Loepfe L., Martinez-Vilalta J., Piñol J., Mencuccini M. (2007) The relevance of xylem network structure for plant hydraulic efficiency and safety. Journal of Theoretical Biology. 247: 788-803.EnllaçDoi: 10.1016/j.jtbi.2007.03.036
The xylem is one of the two long distance transport tissues in plants, providing a low resistance pathway for water movement from roots to leaves. Its properties determine how much water can be transported and transpired and, at the same time, the plant's vulnerability to transport dysfunctions (the formation and propagation of emboli) associated to important stress factors, such as droughts and frost. Both maximum transport efficiency and safety against embolism have classically been attributed to the properties of individual conduits or of the pit membrane connecting them. But this approach overlooks the fact that the conduits of the xylem constitute a network. The topology of this network is likely to affect its overall transport properties, as well as the propagation of embolism through the xylem, since, according to the air-seeding hypothesis, drought-induced embolism propagates as a contact process (i.e., between neighbouring conduits). Here we present a model of the xylem that takes into account its system-level properties, including the connectivity of the xylem network. With the tools of graph theory and assuming steady state and Darcy's flow we calculated the hydraulic conductivity of idealized wood segments at different water potentials. A Monte Carlo approach was adopted, varying the anatomical and topological properties of the segments within biologically reasonable ranges, based on data available from the literature. Our results showed that maximum hydraulic conductivity and vulnerability to embolism increase with the connectivity of the xylem network. This can be explained by the fact that connectivity determines the fraction of all the potential paths or conduits actually available for water transport and spread of embolism. It is concluded that the xylem can no longer be interpreted as the mere sum of its conduits, because the spatial arrangement of those conduits in the xylem network influences the main functional properties of this tissue. This brings new arguments into the long-standing discussion on the efficiency vs. safety trade-off in the plants' xylem. © 2007 Elsevier Ltd. All rights reserved.
Piñol J., Castellnou M., Beven K.J. (2007) Conditioning uncertainty in ecological models: Assessing the impact of fire management strategies. Ecological Modelling. 207: 34-44.EnllaçDoi: 10.1016/j.ecolmodel.2007.03.020
A simple simulation model has been used to investigate whether large fires in Mediterranean regions are a result of extreme weather conditions or the cumulative effect of a policy of fire suppression over decades. The model reproduced the fire regime characteristics for a wide variety of regions of Mediterranean climate in California, France and Spain. The Generalised Likelihood Uncertainty Estimation (GLUE) methodology was used to assess the possibility of multiple model parameter sets being consistent with the available calibration data. The resulting set of behavioural models was used to assess uncertainty in the predictions. The results suggested that (1) for a given region, the total area burned is much the same whether suppression or prescribed fire policies are used or not; however fire suppression enhances fire intensity and prescribed burning reduces it; (2) the proportion of large fires can be reduced, but not eliminated, using prescribed fires, especially in areas which have the highest proportion of large fires. © 2007 Elsevier B.V. All rights reserved.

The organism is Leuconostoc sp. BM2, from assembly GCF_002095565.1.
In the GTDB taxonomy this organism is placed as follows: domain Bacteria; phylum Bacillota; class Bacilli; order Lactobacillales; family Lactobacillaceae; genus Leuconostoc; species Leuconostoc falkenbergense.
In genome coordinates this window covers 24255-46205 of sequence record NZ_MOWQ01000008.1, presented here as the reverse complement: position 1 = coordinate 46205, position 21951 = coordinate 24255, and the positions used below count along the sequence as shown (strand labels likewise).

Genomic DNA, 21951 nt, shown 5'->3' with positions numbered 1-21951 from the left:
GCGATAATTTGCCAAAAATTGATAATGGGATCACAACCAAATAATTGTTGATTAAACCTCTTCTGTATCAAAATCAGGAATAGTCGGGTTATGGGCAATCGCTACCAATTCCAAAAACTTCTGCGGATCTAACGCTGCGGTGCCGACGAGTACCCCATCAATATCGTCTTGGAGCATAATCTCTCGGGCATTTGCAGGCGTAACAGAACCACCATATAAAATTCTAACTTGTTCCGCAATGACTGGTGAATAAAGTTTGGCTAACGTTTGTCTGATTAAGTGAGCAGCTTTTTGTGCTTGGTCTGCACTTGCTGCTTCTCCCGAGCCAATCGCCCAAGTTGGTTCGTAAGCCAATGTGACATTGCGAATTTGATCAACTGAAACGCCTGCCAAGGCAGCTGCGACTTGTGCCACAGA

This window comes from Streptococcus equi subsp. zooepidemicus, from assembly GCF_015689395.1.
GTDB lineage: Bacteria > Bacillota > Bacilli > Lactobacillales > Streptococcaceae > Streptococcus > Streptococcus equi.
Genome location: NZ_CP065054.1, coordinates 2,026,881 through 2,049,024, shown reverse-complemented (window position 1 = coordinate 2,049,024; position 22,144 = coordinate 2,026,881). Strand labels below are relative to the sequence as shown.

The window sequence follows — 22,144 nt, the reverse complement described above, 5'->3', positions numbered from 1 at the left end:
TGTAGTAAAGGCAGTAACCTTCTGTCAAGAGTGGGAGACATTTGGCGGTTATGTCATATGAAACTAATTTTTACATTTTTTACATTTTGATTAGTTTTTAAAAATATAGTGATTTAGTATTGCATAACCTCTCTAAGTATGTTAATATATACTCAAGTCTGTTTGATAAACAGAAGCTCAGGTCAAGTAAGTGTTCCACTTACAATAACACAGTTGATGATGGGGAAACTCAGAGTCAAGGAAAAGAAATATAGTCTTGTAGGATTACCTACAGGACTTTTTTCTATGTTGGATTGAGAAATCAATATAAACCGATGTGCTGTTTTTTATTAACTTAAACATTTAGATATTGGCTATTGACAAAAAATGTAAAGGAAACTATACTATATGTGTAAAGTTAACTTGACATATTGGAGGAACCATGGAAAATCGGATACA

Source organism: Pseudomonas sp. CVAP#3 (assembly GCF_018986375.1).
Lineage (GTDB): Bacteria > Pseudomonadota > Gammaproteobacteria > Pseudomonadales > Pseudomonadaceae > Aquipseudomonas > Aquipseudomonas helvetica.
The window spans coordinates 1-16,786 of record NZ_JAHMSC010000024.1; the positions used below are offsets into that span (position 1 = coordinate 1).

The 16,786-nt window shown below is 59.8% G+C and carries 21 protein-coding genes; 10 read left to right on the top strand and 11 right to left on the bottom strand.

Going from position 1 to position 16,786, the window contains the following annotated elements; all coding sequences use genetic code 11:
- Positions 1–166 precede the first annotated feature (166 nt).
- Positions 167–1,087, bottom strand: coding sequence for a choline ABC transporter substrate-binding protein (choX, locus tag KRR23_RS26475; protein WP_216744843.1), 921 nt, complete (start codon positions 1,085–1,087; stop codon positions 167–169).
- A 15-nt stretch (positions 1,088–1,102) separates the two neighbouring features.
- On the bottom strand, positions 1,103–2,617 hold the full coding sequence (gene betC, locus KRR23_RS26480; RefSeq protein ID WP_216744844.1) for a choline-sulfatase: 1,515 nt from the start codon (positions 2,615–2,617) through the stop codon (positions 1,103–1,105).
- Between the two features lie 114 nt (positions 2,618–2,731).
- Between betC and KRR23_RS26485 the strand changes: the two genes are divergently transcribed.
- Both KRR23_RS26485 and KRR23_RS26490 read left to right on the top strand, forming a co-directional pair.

Poyatos R., Villagarcía L., Domingo F., Piñol J., Llorens P. (2007) Modelling evapotranspiration in a Scots pine stand under Mediterranean mountain climate using the GLUE methodology. Agricultural and Forest Meteorology. 146: 13-28.EnllaçDoi: 10.1016/j.agrformet.2007.05.003
Canopy transpiration (Ec) and soil evaporation (Es) in a Mediterranean Scots pine stand were simulated using a two-layer model, with a Jarvis-type submodel of canopy stomatal conductance (Gs) and a soil resistance to evaporation expressed as a function of superficial soil moisture. Sap flow measurements and soil evaporation data, together with meteorological and soil moisture variables were used to calibrate the model. Gs was calibrated using the generalized likelihood uncertainty estimation (GLUE) methodology, first with data from the year 2004, a year characterised by mild meteorological conditions. Then, data from the year 2003, which included an intense summer drought, was used to update the results from the previous calibration. The discrepancy between the diurnal courses of modelled and measured Ec using best-fit parameters was not related to any particular situation of meteorology or soil moisture. Model performance improved at the daily scale, but the model failed to simulate Ec adequately during the year 2005. Maximum modelled Es rates were 0.7 mm day-1 with the ratio Es/Ec being typically under 0.3 during the growing season. The GLUE analysis revealed that parameters representing reference stomatal aperture at a vapour pressure deficit (D) value equal to 1 kPa (Gs,ref), and sensitivity to D (m) were the most relevant, and were consistent with the hydraulic theory of stomatal regulation. Parameters controlling the response to superficial soil moisture deficit only appeared sensitive in the calibration with data from the year 2003, suggesting that response to deeper soil layers should also be considered in the model. Updating the original calibration reduced predictive uncertainty and constrained the value of some parameters. Nevertheless, it seems that representations of variable plant and soil hydraulic resistances, are required to simulate long-term Ec in seasonally-dry Mediterranean forest stands. © 2007 Elsevier B.V. All rights reserved.
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